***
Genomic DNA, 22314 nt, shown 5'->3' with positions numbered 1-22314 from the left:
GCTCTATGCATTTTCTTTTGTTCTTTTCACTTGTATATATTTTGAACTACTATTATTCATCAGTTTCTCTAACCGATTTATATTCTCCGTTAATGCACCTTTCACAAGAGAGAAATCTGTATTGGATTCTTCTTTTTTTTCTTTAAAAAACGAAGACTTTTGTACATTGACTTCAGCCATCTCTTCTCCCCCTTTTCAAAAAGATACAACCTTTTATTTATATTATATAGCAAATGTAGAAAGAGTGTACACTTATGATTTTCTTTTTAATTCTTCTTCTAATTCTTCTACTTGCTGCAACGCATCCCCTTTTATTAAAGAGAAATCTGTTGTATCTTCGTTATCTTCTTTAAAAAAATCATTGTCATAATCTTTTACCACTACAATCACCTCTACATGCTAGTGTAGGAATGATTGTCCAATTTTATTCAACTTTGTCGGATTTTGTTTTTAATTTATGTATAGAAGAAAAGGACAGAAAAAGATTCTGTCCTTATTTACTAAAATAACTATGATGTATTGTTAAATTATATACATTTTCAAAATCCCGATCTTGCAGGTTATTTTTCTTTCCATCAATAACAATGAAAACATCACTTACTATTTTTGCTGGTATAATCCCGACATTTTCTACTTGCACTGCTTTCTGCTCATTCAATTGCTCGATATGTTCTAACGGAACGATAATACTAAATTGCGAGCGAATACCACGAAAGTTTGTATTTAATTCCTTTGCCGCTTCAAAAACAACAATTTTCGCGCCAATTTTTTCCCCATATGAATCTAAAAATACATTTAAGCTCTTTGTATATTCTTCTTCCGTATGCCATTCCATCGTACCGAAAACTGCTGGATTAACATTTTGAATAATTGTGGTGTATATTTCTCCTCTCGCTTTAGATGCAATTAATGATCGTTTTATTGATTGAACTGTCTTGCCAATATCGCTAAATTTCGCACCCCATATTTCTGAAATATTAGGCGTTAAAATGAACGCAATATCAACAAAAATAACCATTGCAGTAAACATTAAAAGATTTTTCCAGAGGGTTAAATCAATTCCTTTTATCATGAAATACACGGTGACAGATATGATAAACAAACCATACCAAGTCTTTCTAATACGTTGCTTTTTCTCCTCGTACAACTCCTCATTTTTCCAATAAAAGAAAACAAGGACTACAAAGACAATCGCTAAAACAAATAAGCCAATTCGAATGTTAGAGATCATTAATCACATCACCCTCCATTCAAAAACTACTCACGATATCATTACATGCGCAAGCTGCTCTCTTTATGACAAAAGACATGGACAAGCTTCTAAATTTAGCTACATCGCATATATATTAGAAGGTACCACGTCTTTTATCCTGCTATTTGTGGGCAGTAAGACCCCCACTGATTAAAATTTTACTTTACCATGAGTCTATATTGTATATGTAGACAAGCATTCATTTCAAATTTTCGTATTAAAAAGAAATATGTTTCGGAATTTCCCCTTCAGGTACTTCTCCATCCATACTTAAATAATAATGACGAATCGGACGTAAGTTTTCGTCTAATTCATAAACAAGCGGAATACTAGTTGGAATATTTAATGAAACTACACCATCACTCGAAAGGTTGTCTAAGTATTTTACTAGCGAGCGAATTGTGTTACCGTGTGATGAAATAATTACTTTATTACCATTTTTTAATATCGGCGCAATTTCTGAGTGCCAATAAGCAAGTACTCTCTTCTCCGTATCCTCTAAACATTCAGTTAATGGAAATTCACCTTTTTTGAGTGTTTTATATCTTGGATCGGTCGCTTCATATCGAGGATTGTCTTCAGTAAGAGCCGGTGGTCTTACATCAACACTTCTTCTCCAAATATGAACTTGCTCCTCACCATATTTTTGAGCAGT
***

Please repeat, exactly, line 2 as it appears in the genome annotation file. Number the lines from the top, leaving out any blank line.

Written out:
GCTCTATGCATTTTCTTTTGTTCTTTTCACTTGTATATATTTTGAACTACTATTATTCATCAGTTTCTCTAACCGATTTATATTCTCCGTTAATGCACCTTTCACAAGAGAGAAATCTGTATTGGATTCTTCTTTTTTTTCTTTAAAAAACGAAGACTTTTGTACATTGACTTCAGCCATCTCTTCTCCCCCTTTTCAAAAAGATACAACCTTTTATTTATATTATATAGCAAATGTAGAAAGAGTGTACACTTATGATTTTCTTTTTAATTCTTCTTCTAATTCTTCTACTTGCTGCAACGCATCCCCTTTTATTAAAGAGAAATCTGTTGTATCTTCGTTATCTTCTTTAAAAAAATCATTGTCATAATCTTTTACCACTACAATCACCTCTACATGCTAGTGTAGGAATGATTGTCCAATTTTATTCAACTTTGTCGGATTTTGTTTTTAATTTATGTATAGAAGAAAAGGACAGAAAAAGATTCTGTCCTTATTTACTAAAATAACTATGATGTATTGTTAAATTATATACATTTTCAAAATCCCGATCTTGCAGGTTATTTTTCTTTCCATCAATAACAATGAAAACATCACTTACTATTTTTGCTGGTATAATCCCGACATTTTCTACTTGCACTGCTTTCTGCTCATTCAATTGCTCGATATGTTCTAACGGAACGATAATACTAAATTGCGAGCGAATACCACGAAAGTTTGTATTTAATTCCTTTGCCGCTTCAAAAACAACAATTTTCGCGCCAATTTTTTCCCCATATGAATCTAAAAATACATTTAAGCTCTTTGTATATTCTTCTTCCGTATGCCATTCCATCGTACCGAAAACTGCTGGATTAACATTTTGAATAATTGTGGTGTATATTTCTCCTCTCGCTTTAGATGCAATTAATGATCGTTTTATTGATTGAACTGTCTTGCCAATATCGCTAAATTTCGCACCCCATATTTCTGAAATATTAGGCGTTAAAATGAACGCAATATCAACAAAAATAACCATTGCAGTAAACATTAAAAGATTTTTCCAGAGGGTTAAATCAATTCCTTTTATCATGAAATACACGGTGACAGATATGATAAACAAACCATACCAAGTCTTTCTAATACGTTGCTTTTTCTCCTCGTACAACTCCTCATTTTTCCAATAAAAGAAAACAAGGACTACAAAGACAATCGCTAAAACAAATAAGCCAATTCGAATGTTAGAGATCATTAATCACATCACCCTCCATTCAAAAACTACTCACGATATCATTACATGCGCAAGCTGCTCTCTTTATGACAAAAGACATGGACAAGCTTCTAAATTTAGCTACATCGCATATATATTAGAAGGTACCACGTCTTTTATCCTGCTATTTGTGGGCAGTAAGACCCCCACTGATTAAAATTTTACTTTACCATGAGTCTATATTGTATATGTAGACAAGCATTCATTTCAAATTTTCGTATTAAAAAGAAATATGTTTCGGAATTTCCCCTTCAGGTACTTCTCCATCCATACTTAAATAATAATGACGAATCGGACGTAAGTTTTCGTCTAATTCATAAACAAGCGGAATACTAGTTGGAATATTTAATGAAACTACACCATCACTCGAAAGGTTGTCTAAGTATTTTACTAGCGAGCGAATTGTGTTACCGTGTGATGAAATAATTACTTTATTACCATTTTTTAATATCGGCGCAATTTCTGAGTGCCAATAAGCAAGTACTCTCTTCTCCGTATCCTCTAAACATTCAGTTAATGGAAATTCACCTTTTTTGAGTGTTTTATATCTTGGATCGGTCGCTTCATATCGAGGATTGTCTTCAGTAAGAGCCGGTGGTCTTACATCAACACTTCTTCTCCAAATATGAACTTGCTCCTCACCATATTTTTGAGCAGT